While the devil will be in the detail of the draft legislation, we make the following brief observations on some of the statements in the Government's fact sheet:
- "The process will be available to incorporated businesses with liabilities of less than $1 million". How will liabilities be measured? Will it be current and non-current liabilities? What about contingent liabilities? Damages claims? Many SMEs will not meet such a strict line in the sand.
- "Business owners will be able to trade in the ordinary course of business when a plan is being developed..." however "a [SBRP] will not be required to take on personal liability for a company". Most businesses rely on its suppliers extending credit to trade. If the SBRP is not personally liable for ongoing trading debts, which suppliers will deliver on anything but COD terms? How will the already struggling business pay COD for all supplies and services?
- "...prior approval of the small business restructuring practitioner [SBRP]...will be required for trading that is outside the ordinary course of business". For some businesses, this will involve almost daily monitoring by the SBRP or their staff. That comes at a significant cost to the business, countering the aim of providing a cheaper restructuring path.
- "Qualifications required to register as a [SBRP] only will be in line with the streamlined requirements of the role. Registered liquidators will also be able to manage the new process". This suggests that lesser qualifications than those held by registered liquidators will be sufficient to act as a SBRP, which opens up the potential for unregulated advisers to take on this role; potentially the same advisers that facilitate the bane of phoenix activity in our economy. We think it will be prudent to engage a registered liquidator as the SBRP, which ensures a higher level of accountability.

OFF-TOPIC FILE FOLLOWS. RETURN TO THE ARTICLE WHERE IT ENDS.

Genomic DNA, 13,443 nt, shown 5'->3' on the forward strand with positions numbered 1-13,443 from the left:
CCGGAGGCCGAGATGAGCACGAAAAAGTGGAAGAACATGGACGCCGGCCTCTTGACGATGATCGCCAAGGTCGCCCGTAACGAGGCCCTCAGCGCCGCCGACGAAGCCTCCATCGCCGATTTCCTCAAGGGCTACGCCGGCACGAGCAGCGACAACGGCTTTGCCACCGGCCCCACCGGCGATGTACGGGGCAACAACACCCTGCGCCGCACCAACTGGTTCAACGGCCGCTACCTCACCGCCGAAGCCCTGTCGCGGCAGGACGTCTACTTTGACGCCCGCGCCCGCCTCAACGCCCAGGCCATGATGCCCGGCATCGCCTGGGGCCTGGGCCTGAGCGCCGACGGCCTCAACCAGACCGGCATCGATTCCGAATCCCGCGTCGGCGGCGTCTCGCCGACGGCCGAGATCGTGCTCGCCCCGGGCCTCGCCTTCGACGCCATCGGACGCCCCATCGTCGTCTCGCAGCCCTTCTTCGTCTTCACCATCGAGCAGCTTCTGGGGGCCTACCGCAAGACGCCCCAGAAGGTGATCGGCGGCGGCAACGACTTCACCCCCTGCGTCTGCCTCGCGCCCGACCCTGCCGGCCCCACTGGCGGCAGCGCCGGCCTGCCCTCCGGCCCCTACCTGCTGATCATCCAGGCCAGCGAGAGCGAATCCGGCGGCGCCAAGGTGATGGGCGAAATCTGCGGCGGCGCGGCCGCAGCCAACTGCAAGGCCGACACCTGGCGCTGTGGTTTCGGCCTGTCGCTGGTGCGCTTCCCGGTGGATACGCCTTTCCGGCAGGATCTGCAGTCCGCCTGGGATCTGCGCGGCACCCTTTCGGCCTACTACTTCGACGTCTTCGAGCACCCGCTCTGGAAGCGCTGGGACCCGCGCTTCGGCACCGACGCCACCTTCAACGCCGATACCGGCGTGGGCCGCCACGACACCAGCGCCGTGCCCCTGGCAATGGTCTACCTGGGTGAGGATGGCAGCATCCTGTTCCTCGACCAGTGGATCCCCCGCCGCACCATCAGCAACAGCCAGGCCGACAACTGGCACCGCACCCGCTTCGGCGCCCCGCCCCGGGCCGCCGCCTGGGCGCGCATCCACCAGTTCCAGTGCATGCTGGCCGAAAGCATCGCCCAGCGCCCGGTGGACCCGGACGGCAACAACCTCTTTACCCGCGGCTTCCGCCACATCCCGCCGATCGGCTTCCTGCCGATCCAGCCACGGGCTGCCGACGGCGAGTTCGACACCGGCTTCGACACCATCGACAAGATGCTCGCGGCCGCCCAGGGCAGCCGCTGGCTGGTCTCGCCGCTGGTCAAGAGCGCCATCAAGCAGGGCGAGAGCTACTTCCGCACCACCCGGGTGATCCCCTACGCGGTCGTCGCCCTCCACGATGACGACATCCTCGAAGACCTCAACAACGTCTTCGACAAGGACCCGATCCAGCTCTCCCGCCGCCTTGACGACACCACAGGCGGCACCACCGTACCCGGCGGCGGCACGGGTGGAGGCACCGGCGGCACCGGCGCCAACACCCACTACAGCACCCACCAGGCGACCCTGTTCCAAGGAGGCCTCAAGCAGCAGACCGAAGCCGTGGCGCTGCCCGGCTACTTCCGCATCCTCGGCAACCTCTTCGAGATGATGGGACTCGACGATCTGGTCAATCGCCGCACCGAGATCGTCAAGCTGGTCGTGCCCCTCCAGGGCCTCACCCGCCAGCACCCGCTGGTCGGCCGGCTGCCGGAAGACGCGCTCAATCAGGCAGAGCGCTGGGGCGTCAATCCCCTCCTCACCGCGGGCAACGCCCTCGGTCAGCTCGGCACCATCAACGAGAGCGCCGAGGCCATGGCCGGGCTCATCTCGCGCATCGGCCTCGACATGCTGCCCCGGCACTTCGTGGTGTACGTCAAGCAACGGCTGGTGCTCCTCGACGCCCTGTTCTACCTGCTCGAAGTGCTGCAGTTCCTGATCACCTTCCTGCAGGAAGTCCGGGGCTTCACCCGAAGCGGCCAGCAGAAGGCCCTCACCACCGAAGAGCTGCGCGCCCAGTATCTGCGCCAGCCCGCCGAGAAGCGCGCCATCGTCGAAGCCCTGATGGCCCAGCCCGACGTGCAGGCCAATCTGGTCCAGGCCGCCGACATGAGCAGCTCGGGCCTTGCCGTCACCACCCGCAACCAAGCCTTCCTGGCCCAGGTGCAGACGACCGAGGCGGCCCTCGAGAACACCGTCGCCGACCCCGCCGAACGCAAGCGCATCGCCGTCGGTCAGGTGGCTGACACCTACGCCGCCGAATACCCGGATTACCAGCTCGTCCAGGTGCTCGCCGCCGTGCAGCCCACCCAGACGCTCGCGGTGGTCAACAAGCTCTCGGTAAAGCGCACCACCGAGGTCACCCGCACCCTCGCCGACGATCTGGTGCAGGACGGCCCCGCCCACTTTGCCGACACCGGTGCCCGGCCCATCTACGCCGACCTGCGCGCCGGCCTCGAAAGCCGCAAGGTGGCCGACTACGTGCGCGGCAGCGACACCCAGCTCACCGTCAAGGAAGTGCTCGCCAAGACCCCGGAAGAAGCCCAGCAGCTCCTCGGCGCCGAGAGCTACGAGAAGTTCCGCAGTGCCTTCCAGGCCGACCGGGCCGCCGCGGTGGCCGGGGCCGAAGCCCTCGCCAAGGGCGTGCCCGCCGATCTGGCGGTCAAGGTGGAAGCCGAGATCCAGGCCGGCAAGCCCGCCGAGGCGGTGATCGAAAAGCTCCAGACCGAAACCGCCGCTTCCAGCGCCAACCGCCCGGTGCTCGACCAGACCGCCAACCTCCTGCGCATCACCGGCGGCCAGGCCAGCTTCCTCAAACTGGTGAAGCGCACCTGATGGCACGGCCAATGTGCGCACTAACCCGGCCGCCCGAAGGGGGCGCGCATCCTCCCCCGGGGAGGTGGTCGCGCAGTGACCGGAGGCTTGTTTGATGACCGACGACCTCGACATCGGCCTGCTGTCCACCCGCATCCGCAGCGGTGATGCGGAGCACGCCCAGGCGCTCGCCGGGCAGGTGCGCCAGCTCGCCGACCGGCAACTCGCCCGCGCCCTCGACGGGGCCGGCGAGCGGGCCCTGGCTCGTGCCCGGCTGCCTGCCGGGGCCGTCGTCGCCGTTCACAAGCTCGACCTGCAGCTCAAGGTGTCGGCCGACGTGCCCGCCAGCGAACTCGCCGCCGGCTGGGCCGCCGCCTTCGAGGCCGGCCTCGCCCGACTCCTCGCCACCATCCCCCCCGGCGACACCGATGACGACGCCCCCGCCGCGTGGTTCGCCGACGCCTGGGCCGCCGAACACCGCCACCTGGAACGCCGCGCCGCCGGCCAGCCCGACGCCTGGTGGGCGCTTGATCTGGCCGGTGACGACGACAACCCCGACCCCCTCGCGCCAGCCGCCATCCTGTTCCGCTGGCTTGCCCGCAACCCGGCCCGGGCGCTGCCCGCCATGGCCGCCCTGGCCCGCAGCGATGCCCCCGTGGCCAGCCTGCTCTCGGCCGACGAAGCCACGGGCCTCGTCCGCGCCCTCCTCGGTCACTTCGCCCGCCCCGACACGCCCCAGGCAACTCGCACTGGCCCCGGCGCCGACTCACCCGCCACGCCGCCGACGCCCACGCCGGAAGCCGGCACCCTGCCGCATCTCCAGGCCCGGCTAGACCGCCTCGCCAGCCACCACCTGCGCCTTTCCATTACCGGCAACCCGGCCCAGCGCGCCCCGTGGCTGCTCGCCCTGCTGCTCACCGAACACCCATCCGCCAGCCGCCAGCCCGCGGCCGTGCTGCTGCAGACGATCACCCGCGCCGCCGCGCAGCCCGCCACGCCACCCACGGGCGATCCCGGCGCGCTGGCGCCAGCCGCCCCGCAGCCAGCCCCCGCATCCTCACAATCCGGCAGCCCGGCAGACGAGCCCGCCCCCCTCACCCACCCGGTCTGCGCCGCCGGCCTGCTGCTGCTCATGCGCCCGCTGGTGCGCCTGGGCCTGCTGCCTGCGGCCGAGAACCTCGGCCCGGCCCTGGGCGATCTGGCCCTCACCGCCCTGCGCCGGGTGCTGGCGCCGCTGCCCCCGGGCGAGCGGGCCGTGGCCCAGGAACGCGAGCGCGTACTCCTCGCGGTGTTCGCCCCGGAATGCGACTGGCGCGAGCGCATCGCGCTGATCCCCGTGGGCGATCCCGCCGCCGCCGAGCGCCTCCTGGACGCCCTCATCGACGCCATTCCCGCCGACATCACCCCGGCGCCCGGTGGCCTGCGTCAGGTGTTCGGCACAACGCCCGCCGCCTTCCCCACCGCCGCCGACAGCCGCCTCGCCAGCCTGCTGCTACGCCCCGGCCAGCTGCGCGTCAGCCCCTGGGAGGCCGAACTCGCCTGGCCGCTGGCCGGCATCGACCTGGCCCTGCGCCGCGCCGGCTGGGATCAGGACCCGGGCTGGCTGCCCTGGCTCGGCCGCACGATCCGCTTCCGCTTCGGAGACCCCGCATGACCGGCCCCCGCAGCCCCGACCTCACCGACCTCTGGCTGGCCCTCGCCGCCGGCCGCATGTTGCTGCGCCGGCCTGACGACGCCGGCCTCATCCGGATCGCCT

- "…not all small businesses will be able to access the process immediately on 1 January 2021, after the existing temporary insolvency protections expire on 31 January 2020…To address this transitional issue, an eligible small business will be able to declare its intention to access the [process] to its creditors…" Getting these transitional provisions correct is going to be critical to so many companies, so as not to expose them to statutory demands soon after 31 December 2020 and for their directors to maintain the exemption from insolvent trading liability. Note also the public declaration of the need for a restructuring plan, which may lurk on credit reports for a business for years to come.